All I'm doing is giving my 41 year-old perspective and analysis as someone who experienced the Madonna phenomena in the 80s as a teenager. And I can tell you that there were a lot of "What is Madonna doing NOW???" moments in the 80s. She thrived on creating controversy. Just wearing rosary beads as jewelry got a lot of people pissed off. She wasn't the only one who thrived on controversy, Sinead O'Connor did it, too, but Madonna was very very successful with it. Why? I don't know. Because her songs were more catchy and fun than Sinead's? Because she didn't go so far as to tear up a photo of the Pope on television? Because she didn't turn into a lesbian priest?



Madonna was very good at walking that line where she didn't go SO far, and when she didn't she paid for it. But the "what is Madonna doing NOW" business was backed up with good music. Her sex appeal wasn't bigger than her music, unlike Britney of today, or Kylie Minogue then. (Though I loved her comeback in the late '90s)



The reason why I brought up Bruce and U2 is because they are 80s acts who are still selling out arenas. Madonna's not the only one who can do it. But my question is - are they still selling out arenas because they're still making relevant music, or are they selling out arenas because they still have a very strong fan base who are willing to put up the dollars to see them? Is Phantom of the Opera a groundbreaking musical now, or is it still a darn entertaining 3 hours 25 years later?

Madonna and U2 continued to make relevant, current music. They also offer a good show, still, vs. just coming out and playing their sentimental hits. Now, the Rolling Stones sold out tours for years based on an old playlist. So, sure, maybe some groups sell for that reason, but not all of them do. Madonna doesn't. U2 doesn't. I bet Bon Jovi doesn't, either.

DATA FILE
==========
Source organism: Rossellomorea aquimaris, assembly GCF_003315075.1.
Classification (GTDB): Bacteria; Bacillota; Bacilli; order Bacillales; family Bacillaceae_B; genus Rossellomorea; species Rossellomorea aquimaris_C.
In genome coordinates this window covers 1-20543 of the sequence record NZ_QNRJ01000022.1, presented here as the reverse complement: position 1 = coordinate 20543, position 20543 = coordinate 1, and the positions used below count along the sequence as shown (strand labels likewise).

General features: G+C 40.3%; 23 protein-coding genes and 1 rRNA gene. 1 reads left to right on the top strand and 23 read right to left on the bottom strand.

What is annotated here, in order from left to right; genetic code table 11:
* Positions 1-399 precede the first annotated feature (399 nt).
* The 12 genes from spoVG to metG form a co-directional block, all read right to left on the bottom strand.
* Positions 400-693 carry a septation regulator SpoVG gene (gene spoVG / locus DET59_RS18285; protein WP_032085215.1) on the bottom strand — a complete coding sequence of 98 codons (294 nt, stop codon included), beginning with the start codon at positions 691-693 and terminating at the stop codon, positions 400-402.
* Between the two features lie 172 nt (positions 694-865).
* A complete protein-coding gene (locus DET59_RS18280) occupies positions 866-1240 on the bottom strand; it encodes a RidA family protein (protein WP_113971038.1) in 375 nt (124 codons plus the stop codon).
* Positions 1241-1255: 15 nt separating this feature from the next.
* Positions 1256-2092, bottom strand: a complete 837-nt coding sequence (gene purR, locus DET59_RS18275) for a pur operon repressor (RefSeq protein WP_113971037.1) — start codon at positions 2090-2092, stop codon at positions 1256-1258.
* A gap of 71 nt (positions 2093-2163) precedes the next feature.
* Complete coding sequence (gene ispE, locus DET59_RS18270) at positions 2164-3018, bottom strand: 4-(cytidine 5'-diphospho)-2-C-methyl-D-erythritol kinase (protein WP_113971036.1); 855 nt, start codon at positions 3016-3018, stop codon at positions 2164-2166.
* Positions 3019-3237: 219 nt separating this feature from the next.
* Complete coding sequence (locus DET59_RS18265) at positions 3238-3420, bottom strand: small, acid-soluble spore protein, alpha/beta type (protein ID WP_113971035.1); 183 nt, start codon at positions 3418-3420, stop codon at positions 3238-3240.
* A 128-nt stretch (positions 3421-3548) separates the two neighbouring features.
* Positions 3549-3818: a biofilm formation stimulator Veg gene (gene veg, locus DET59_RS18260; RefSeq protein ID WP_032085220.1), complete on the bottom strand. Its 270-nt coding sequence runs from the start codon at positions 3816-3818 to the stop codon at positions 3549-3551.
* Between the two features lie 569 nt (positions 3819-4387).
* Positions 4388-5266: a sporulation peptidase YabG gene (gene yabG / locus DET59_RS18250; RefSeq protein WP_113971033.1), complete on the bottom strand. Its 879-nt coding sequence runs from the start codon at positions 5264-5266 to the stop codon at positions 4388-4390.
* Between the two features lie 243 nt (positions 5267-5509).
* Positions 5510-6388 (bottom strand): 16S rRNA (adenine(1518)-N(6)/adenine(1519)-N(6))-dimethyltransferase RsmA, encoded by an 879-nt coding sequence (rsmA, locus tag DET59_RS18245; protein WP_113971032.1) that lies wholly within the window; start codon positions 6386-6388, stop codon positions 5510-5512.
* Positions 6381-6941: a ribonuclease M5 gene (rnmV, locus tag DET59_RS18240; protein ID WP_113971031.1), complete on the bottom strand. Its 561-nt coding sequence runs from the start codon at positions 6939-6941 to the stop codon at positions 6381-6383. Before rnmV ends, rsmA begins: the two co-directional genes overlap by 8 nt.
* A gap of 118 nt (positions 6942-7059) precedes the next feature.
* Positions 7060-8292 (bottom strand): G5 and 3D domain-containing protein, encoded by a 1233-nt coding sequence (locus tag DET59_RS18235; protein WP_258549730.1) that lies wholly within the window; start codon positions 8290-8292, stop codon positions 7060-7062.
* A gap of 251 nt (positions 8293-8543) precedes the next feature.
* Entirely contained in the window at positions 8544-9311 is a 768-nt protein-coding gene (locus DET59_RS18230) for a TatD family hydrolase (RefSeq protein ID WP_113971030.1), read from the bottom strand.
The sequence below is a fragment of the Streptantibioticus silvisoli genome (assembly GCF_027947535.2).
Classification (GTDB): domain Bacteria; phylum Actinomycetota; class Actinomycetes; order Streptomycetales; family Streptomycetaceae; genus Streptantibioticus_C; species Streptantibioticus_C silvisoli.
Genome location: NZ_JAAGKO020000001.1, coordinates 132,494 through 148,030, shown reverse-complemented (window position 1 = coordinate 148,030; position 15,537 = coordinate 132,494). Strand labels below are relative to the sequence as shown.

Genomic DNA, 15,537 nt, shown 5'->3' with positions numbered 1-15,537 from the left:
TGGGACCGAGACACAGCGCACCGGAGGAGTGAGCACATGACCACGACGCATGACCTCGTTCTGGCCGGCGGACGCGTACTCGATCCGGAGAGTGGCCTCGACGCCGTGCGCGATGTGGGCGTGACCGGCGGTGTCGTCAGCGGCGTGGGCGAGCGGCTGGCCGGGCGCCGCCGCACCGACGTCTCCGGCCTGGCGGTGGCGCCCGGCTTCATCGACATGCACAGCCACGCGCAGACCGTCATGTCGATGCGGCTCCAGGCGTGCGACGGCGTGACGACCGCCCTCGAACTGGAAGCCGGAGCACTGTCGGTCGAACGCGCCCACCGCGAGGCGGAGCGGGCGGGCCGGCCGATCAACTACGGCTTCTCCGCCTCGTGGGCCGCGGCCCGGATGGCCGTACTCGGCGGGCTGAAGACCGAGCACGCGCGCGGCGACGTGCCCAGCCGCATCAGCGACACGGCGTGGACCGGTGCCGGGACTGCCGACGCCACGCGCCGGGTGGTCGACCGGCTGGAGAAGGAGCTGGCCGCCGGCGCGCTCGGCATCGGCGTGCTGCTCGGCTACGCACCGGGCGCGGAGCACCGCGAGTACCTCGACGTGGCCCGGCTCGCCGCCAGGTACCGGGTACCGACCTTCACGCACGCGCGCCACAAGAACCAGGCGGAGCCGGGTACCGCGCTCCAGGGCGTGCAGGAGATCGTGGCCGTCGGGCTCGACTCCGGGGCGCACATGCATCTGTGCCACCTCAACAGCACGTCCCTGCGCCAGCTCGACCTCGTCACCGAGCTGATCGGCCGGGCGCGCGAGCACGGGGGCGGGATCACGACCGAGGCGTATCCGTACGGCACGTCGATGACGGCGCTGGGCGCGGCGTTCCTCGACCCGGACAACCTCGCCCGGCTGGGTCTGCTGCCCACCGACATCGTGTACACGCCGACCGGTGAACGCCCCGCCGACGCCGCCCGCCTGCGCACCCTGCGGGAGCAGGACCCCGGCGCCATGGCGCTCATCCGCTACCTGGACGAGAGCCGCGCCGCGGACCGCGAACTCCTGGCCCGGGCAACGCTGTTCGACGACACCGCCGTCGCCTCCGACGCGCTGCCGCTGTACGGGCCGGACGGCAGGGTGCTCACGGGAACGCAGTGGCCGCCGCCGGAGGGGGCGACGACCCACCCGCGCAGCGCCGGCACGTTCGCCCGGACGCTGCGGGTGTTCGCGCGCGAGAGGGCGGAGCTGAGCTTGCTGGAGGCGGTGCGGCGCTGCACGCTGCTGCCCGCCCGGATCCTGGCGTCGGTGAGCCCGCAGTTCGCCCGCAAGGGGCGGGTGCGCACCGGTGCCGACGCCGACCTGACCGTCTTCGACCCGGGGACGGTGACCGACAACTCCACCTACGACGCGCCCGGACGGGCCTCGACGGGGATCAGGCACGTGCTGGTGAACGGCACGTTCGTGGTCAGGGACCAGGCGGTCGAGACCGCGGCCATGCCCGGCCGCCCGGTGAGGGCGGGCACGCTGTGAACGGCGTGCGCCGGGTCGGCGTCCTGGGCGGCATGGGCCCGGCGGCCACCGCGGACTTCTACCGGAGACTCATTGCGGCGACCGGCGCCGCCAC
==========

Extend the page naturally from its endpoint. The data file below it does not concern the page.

Duran Duran haven't been interesting since they tried to make themselves happen again with Electric Barberella. :P I feel like you're just pushing everyone into a "was big in the '80s, the end" category. Some careers exist purely due to nostalgia, but some have continued on with success for more than that.

Vagabond
09-09-2011, 08:39 PM
Who were our choices as teenagers to listen to when it came to the idea of safe sex? Nancy Reagan and the Pope.

Was that some sort of holdover pop group from the 1970's like The Captain and Tenille or Tony Orlando and Dawn? :confused:

Southpaw
09-09-2011, 08:42 PM
Was that some sort of holdover pop group from the 1970's like The Captain and Tenille or Tony Orlando and Dawn? :confused: